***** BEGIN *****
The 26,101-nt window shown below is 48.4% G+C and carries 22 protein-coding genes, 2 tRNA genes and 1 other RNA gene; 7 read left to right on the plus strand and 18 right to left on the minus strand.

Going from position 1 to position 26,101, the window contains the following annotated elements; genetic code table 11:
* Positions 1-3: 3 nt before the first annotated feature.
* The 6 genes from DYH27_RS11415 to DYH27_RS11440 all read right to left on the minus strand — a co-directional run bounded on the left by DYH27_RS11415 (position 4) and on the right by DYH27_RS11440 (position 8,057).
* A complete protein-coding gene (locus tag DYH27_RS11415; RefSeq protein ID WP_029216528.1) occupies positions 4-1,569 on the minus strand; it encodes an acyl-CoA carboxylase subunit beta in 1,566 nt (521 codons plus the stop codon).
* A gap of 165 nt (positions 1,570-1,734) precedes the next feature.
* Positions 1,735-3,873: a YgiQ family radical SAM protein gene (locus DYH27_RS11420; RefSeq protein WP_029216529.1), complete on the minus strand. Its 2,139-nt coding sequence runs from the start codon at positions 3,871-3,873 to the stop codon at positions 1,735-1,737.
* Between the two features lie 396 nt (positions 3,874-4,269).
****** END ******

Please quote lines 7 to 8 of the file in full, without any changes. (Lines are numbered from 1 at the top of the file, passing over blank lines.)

* Positions 1,735-3,873: a YgiQ family radical SAM protein gene (locus DYH27_RS11420; RefSeq protein WP_029216529.1), complete on the minus strand. Its 2,139-nt coding sequence runs from the start codon at positions 3,871-3,873 to the stop codon at positions 1,735-1,737.
* Between the two features lie 396 nt (positions 3,874-4,269).